From buying the right equipment, to developing recipes to actually brewing the beer, our team takes you though the entire process of homebrewing
This is part 2 of an ongoing series on homebrewing. For part one on equipment & pre-brewing prep, please go here.
Now that you have the right equipment, you need some ingredients for your first batch. If you are reading this article, you most likely know the four main ingredients in beer: Grains, Hops, Water, & Yeast. Quite simple, but within each of these categories there are a lot of options. While you might be intimidated by all of the selections, your first batch should be a simple one. I know you are probably excited to make the most amazing vanilla caramel mocha latte milk stout, complete with all sorts of fancy spices and ingredients, but that is not the way to start. You can’t be a five star chef without learning the ropes along the way, and the same can be said about being a brewer.
Knowledge is power and becoming a powerful brewer takes lots of knowledge. In this week’s homebrewing post, Building Your Library, I’m going to break down three books that I own and recommend that other homebrewers read and reference.
According to Punxsutawney Phil, spring is right around the corner. As the days start to grow longer and the temperatures rise, I have started to search for a beer that will inspire hope for warmer temperatures. Saison has filled the void that a winter warmer or a stout was unable to fill. Inspired by finally finishing a book, Farmhouse Ales book by Phil Markowski, I decided that I would take a stab at brewing one myself.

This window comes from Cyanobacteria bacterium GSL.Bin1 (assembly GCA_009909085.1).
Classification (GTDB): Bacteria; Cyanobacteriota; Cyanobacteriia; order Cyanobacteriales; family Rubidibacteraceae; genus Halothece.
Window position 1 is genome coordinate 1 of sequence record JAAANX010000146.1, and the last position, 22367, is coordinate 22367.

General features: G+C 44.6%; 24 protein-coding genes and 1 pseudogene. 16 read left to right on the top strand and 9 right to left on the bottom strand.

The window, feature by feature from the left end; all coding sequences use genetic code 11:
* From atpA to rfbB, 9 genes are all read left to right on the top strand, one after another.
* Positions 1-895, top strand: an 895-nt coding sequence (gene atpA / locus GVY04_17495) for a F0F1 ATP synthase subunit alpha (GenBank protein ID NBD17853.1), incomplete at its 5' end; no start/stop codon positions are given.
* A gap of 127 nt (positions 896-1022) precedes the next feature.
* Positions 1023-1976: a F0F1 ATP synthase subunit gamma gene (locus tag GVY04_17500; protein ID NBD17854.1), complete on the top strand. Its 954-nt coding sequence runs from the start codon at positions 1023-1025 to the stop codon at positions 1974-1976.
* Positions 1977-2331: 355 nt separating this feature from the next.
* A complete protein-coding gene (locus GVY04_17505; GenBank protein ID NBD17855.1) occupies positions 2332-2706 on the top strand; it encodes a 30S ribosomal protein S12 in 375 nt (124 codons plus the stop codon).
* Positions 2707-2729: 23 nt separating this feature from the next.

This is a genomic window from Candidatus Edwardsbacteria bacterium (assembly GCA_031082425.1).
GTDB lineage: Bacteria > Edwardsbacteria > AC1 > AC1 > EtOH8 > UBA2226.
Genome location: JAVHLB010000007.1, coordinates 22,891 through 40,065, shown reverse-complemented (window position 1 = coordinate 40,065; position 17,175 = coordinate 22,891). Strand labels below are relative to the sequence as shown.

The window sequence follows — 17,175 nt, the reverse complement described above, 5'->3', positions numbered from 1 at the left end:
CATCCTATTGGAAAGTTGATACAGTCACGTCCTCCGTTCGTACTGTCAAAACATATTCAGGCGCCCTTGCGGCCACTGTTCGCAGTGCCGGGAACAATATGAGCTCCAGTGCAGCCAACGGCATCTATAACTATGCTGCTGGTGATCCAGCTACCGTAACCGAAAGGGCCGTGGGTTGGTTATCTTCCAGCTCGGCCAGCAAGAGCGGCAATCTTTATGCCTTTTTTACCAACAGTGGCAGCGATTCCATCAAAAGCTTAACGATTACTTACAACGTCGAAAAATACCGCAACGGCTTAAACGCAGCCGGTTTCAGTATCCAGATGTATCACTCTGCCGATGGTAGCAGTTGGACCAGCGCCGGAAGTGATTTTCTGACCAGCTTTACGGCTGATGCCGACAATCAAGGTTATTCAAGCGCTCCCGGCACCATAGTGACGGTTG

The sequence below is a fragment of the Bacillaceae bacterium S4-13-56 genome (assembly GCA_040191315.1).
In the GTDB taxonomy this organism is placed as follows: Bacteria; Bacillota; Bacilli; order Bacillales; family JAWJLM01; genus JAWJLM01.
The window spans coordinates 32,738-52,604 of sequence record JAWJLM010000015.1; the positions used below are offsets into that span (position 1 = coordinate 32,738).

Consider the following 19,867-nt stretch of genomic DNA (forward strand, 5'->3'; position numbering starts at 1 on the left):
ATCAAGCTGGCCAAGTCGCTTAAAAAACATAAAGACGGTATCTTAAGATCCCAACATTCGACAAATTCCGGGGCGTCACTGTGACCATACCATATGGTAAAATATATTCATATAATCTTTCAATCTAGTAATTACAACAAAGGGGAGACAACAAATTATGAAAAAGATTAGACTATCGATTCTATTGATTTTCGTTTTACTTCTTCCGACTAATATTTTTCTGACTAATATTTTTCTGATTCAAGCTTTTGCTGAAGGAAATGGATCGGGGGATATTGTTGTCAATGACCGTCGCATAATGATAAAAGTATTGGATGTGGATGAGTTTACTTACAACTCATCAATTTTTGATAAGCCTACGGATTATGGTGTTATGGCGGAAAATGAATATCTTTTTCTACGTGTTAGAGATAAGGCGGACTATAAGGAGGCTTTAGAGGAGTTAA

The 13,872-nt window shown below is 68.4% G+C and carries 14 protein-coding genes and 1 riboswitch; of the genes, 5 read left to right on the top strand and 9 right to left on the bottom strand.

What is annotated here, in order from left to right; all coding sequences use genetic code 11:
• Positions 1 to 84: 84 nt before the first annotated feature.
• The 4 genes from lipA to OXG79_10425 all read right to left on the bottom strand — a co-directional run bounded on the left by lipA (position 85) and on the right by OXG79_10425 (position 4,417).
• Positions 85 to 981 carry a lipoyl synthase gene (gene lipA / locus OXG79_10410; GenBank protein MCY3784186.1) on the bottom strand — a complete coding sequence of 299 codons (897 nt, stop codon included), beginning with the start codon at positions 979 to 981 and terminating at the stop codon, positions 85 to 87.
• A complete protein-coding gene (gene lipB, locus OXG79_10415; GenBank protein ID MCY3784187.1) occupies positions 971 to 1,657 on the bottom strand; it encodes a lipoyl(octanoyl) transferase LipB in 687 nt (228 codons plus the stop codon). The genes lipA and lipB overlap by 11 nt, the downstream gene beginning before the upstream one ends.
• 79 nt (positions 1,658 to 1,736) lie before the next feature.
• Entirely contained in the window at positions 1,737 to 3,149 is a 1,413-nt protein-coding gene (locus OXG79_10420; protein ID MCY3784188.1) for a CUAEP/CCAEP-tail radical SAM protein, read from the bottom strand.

I just finished up a big plate of spaghetti, so let me start out by making a few simple comparisons with homebrewing to set the stage.
Stouffer’s frozen spaghetti = Mr. Beer Kit
Boxed spaghetti noodles and canned pasta sauce = Extract brewing
Homemade noodles and meat sauce from scratch = Full-grain brewing
Most people know how to cook. In fact a lot of people excel at this skill, but if asked if they could make a drink from scratch using raw ingredients, most would pass. Well never fear fellow beer lovers, beer is no harder to make at home than Ramen. With some basic equipment, patience, and curiosity, you can make some amazing beers at home. First up in the series: Equipment & Sanitation
In order to make beer, there are some items that are must haves, and quite a few items that are optional but will make life easier if you have them, most of which come in handy during fermentation and bottling. Once you have the basics down, you can then explore into some equipment for more advanced brewing, but we will cover those when we reach that part of the series.
From the first extract beer kit that I ever brewed (a Ferocious IPA kit, that turned out very well), I was hooked. With time my recipes got more and more complex and my kitchen stove and 3.5 gallon pot turned into a 20 gallon all-grain, three-tiered brewhemoth that takes up half of my garage. As I have developed as a brewer, my approach and outlook towards brewing beer has changed. Here are three major ways that I have developed and practices that I employ in every batch of homebrew.
The brilliant thing about homebrewing is that as long as you have excellent sanitation practices, there’s no reason you can’t tweak a recipe once you’ve already brewed it and begun fermentation. With the exception of beer flaws, lots of changes can take place in beers post fermentation. One perfect example is dry-hopping beers. When our Gingerbread stout wasn’t quite up to snuff, we upped the ante.